A new messenger RNA vaccine developed by Moderna and Merck has been shown to reduce the chance of recurrence or death from melanoma — the most dangerous form of skin cancer by half after three years when paired with Merck’s antibody medication Keytruda, the companies announced Thursday.

The combination of the treatments cut the risk of recurrence or death by 49 per cent compared with Keytruda alone in the midstage trial, the drugmakers said.

The three-year study involved 157 patients with stage 3 and 4 melanoma, whose tumours were removed before being treated with either the vaccine or drug. The reduction is up from 44 per cent found a year earlier.

“It’s huge,” Melanoma Canada CEO Falyn Katz told Global News of the announcement. “This is a breakthrough.”

Click to play video: 'Health News: Promising breakthrough for melanoma vaccine'

Health News: Promising breakthrough for melanoma vaccine

The vaccine is custom-made for each recipient based on the DNA sequence of their removed tumour. The vaccine then activates an antitumour immune response “by generating specific T-cell responses based on the unique mutational signature of a patient’s tumor,” Moderna and Merck said in a statement.

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Katz said it is the first cancer treatment that uses vaccines that she knows of, and suggests it’s possible vaccines could be used to treat other cancers.

“Melanoma is often the guinea pig of cancers that are tested with these new treatments,” she said. “A lot of melanoma treatments have gone on to treat breast cancer as well.”

A breast cancer vaccine is currently in early clinical trials.

Katz mentioned that the side effects from the treatment also seem to be reasonable and tolerable for patients.

“The durability of the responses (from the treatment) is really strong, they’re essentially rock solid through this time,” Moderna president Stephen Hoge told Reuters. “This is a pretty significant improvement, a pretty dramatic improvement over standard of care with just Keytruda alone.”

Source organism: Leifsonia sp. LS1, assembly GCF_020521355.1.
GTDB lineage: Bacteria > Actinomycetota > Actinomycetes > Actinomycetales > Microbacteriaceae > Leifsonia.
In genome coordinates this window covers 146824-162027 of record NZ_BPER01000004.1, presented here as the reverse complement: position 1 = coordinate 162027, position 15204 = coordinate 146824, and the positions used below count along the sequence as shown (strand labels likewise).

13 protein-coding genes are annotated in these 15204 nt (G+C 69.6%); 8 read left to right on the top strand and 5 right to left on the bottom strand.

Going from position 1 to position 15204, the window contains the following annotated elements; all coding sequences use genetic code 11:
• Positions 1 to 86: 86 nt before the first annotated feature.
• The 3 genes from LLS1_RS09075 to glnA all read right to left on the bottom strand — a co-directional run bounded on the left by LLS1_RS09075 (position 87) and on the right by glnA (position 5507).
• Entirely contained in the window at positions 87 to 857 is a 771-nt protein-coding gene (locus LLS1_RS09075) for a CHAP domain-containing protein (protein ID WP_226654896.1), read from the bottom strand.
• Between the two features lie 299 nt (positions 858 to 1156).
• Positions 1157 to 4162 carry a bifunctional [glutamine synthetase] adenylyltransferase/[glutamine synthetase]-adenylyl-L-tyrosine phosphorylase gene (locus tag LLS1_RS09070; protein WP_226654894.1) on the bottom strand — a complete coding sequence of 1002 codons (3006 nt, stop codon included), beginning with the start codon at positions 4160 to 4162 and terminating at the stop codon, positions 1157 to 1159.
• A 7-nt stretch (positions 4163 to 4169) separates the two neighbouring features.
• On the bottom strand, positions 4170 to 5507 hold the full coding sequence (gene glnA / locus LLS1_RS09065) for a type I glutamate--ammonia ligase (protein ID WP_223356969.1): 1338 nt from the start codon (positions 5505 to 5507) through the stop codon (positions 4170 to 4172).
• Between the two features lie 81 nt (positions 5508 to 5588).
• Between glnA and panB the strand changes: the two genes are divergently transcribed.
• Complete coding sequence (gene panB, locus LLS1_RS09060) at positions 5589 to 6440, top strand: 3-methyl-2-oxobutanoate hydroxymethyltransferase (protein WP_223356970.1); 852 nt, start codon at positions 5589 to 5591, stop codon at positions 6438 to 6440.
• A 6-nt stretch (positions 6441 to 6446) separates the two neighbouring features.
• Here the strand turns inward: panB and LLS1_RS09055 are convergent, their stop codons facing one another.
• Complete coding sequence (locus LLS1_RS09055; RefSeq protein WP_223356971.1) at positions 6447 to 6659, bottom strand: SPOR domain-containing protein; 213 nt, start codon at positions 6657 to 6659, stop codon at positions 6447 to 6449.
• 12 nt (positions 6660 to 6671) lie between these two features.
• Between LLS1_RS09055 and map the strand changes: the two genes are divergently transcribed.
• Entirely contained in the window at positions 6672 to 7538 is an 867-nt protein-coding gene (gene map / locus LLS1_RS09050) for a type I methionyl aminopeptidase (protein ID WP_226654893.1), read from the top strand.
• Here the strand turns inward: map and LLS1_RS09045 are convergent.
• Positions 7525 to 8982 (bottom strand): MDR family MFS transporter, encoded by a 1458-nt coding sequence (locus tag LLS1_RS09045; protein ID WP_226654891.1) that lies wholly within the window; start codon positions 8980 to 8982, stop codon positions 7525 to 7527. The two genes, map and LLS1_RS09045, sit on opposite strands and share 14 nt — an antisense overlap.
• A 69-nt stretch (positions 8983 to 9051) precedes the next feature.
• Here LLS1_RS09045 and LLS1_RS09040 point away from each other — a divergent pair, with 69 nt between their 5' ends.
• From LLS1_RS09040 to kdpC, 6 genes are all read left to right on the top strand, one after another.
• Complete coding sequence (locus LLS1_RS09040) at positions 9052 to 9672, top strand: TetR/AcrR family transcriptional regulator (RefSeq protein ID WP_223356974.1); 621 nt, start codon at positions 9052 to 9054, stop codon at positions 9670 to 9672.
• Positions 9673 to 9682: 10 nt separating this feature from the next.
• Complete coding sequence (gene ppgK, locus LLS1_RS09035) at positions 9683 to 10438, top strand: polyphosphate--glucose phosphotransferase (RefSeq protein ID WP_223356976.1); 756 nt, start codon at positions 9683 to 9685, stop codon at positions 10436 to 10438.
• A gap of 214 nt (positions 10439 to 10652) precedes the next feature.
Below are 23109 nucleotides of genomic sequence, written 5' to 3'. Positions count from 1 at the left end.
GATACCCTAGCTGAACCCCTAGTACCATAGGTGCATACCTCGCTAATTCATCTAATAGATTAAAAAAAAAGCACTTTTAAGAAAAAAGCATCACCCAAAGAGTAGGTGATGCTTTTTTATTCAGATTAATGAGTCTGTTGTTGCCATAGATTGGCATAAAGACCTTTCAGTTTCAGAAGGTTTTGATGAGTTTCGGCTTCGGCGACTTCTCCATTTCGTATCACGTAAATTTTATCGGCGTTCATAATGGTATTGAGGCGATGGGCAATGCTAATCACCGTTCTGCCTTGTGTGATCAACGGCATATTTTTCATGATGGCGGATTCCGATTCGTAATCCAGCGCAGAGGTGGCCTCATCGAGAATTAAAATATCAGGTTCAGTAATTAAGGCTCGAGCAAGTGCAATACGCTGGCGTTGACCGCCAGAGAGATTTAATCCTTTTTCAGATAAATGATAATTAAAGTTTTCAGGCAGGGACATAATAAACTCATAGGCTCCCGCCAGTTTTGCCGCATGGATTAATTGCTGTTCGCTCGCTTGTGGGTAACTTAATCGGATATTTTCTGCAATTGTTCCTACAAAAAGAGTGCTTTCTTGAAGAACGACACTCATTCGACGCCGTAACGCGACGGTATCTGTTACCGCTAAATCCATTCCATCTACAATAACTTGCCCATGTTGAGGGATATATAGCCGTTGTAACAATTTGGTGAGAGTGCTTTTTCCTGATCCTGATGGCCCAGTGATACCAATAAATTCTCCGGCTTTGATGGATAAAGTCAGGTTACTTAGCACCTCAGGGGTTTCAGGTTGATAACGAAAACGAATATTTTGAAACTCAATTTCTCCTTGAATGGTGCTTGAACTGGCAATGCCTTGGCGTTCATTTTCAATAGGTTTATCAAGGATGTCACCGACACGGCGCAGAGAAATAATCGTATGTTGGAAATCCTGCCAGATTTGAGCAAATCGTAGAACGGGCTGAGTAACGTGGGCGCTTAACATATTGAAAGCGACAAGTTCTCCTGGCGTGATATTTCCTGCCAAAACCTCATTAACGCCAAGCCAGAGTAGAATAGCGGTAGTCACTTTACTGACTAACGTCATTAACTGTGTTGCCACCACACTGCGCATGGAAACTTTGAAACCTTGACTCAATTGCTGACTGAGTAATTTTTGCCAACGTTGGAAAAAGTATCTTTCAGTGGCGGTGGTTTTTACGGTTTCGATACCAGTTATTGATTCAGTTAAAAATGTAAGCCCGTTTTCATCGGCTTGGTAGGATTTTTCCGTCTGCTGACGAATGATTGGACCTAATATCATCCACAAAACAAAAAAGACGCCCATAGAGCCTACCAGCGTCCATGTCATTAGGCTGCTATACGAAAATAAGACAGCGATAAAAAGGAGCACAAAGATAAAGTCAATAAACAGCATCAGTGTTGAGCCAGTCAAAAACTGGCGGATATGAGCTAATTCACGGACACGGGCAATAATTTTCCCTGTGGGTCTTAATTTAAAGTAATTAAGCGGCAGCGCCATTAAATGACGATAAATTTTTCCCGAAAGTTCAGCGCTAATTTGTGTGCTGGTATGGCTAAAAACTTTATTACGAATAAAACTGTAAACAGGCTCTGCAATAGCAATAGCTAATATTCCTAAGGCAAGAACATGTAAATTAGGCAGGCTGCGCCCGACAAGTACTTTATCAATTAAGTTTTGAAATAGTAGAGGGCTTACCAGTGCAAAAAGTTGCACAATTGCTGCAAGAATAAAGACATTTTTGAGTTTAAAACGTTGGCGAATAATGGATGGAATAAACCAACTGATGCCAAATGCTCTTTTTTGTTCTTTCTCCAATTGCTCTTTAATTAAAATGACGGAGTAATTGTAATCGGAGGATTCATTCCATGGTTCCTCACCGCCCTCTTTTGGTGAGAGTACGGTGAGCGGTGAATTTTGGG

Click to play video: 'Melanoma rates on the rise in Canada'

Melanoma rates on the rise in Canada

Hoge said though that it may be some time before the companies can file for regulatory approval of the treatment, Moderna is already building a dedicated facility in Massachusetts to produce the vaccine at a commercial scale, which it hopes to finish next year.

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“We need to make sure that we have that near completion before we could even contemplate asking for approval,” Hoge said.

He said the companies are engaging with regulators globally on the pathway for approval for the product.

Katz noted that the melanoma treatment could be approved for reimbursement by governments in Canada.

Melanoma kills about 1,200 Canadians every year, she said.

A late-stage trial has already begun for the combination treatment, as well as for non-small cell lung cancer that is currently enrolling patients.

— with files from Reuters.

&copy 2023 Global News, a division of Corus Entertainment Inc.

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